AlexaDev Tuesday: Javascript Date Math

You may have seen skills that deliver a custom, daily response keyed to the day of the year. Today’s post demonstrates how to achieve this using Javascript date math.


Calendar WTF


Date vs. Day Of Year

First, it’s important to think in terms of day of year rather than calendar date. The number of days in a year can vary from 365-366, depending on whether or not it’s a Leap Year. If you don’t plan for that 366th day, in Leap Years your skill’s responses will be shifted ahead by one from February 29 through December 31, and in fact your skill will fail to deliver a response at all on that last, 366th day of the year.

Note that this approach will not work with “This Day in…” -type skills, because your responses will be keyed to day of the year (1-366), not calendar date (e.g., March 12, August 28, etc.). For a skill keyed to calendar date, you would have to create separate logic to handle Leap Years.

However, if all you’re trying to accomplish is delivery of a different, custom response each day, today’s post will show you how to do it in Javascript.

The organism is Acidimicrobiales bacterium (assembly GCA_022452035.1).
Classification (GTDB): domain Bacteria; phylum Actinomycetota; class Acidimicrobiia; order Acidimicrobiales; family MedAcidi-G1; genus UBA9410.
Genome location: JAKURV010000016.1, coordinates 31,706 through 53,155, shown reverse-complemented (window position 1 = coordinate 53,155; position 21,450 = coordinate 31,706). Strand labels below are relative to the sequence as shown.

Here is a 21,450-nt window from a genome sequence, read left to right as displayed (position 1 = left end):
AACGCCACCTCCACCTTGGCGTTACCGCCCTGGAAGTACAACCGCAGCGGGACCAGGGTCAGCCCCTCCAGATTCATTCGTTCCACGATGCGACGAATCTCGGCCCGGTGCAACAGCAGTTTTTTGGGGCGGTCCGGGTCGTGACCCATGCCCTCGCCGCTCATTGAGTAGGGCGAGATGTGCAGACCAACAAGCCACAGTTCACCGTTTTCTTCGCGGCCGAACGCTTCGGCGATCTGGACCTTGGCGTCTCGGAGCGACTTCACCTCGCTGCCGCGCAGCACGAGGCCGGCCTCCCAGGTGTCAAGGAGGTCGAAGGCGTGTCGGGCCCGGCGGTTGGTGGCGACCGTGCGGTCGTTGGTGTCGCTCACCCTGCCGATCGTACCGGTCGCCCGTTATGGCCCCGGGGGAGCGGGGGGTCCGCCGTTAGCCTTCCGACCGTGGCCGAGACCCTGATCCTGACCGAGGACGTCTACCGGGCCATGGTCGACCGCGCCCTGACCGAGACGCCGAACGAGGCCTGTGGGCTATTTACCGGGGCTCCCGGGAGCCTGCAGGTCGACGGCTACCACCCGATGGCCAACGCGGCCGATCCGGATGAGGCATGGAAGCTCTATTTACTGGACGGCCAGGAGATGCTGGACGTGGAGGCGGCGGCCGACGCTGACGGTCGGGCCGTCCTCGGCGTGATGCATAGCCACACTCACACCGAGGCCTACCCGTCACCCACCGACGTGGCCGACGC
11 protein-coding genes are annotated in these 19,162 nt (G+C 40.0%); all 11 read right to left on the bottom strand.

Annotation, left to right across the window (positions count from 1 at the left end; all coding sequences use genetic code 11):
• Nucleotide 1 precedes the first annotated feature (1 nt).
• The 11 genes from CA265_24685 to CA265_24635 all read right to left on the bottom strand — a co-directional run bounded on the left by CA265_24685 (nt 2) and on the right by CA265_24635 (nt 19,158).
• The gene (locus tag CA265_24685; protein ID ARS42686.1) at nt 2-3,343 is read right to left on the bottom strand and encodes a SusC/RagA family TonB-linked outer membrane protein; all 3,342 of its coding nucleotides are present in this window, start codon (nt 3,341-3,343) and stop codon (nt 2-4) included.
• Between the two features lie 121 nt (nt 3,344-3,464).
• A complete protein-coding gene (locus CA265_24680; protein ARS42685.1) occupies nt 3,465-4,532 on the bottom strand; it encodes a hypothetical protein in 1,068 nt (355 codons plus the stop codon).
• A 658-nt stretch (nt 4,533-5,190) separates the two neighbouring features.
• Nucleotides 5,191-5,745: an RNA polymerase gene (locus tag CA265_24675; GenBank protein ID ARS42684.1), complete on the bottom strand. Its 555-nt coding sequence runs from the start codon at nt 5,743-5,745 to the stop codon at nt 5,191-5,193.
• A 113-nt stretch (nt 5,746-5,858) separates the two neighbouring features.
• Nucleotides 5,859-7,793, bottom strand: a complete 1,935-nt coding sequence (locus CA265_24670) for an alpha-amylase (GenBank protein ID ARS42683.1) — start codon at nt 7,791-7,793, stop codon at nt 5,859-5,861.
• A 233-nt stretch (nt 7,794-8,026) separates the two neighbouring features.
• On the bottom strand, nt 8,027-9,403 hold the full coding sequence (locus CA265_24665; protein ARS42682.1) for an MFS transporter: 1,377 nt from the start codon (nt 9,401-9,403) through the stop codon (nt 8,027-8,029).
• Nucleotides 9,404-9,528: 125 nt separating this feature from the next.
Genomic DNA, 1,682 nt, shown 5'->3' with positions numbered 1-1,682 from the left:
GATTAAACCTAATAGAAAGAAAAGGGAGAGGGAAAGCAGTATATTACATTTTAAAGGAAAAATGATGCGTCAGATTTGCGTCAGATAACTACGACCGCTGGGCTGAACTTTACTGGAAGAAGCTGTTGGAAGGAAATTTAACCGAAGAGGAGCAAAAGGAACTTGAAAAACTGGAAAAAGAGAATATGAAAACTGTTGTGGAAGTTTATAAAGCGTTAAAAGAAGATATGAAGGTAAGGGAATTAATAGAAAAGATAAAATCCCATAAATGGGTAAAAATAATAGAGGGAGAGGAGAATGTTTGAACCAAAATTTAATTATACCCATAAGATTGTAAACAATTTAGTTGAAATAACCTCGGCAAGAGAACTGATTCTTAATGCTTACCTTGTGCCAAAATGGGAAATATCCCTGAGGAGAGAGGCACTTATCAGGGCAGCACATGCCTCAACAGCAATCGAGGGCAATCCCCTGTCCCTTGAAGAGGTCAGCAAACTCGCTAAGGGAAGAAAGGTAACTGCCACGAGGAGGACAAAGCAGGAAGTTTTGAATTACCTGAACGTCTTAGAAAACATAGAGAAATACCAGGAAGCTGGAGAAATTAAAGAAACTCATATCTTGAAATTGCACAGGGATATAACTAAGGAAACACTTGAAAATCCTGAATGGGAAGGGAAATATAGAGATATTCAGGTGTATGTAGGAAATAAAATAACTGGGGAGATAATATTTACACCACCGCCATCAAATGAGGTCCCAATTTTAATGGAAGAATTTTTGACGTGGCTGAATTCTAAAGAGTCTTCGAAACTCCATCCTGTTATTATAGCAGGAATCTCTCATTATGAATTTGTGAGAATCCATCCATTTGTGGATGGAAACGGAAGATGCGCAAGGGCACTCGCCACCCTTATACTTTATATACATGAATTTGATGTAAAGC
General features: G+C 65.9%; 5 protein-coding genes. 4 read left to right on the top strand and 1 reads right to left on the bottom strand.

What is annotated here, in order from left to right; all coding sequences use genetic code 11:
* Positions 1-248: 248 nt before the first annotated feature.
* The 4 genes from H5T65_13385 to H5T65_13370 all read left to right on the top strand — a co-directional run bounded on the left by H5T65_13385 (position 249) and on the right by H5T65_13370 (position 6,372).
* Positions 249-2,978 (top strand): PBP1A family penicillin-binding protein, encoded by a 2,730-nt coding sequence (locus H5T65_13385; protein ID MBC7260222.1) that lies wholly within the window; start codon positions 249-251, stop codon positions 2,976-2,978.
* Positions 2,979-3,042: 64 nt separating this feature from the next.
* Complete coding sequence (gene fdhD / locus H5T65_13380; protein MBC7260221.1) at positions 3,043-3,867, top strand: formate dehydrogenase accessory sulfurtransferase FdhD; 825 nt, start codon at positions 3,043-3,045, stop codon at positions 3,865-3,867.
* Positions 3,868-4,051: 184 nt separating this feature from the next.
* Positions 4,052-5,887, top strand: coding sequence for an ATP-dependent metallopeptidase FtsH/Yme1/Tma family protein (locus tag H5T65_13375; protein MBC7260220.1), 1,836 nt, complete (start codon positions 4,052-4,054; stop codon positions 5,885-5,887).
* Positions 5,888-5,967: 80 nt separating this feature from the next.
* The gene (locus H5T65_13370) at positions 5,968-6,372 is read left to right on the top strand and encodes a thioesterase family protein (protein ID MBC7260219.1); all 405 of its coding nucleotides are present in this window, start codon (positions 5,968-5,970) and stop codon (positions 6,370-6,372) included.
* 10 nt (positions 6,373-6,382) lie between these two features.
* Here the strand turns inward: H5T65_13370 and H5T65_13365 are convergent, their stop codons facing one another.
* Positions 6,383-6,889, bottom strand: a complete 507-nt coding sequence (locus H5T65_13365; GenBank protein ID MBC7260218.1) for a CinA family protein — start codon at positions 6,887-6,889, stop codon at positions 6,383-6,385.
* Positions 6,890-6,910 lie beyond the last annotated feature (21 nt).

Array + Date Math = Thing of the Day Skill Response

In a nutshell, the code for a Thing of the Day type of skill needs to provide an array or table/database containing 366 entries plus logic to pull the correct array item for the current day.

In this example, let’s assume I’ve already declared an array called Words (array text content blanked out – your text goes between the quotation marks on each line):

Words Array

I understand that some developers prefer not to declare a Javscript array using new Array(), and of course you are free to use whichever method you prefer. This type of declaration is not essential to the date math.

So I’ve got a Words array with 366 unique text entries, one for each day of the year. Here’s an image of the code I used to pull the array entry for the current day-of-year (click here to view the code in a .txt file, for copy/paste use):

Date Math


Some Caveats

First, my method is just one among many to accomplish the same ends. There are many other approaches to be found on developer blogs, github, Stack Overflow and in various Javascript books and training courses. Here’s one example.

Second, the method shown does not take Daylight Savings Time into account because hour of the day (and therefore, DST) is not a factor in the specific skill where I used this code. If hour of the day or DST are potential problem areas for your skill, see this discussion on Stack Overflow for some alternative code samples.


Some of the most popular skills are Thing of the Day skills, so why not try your hand at building one of your own?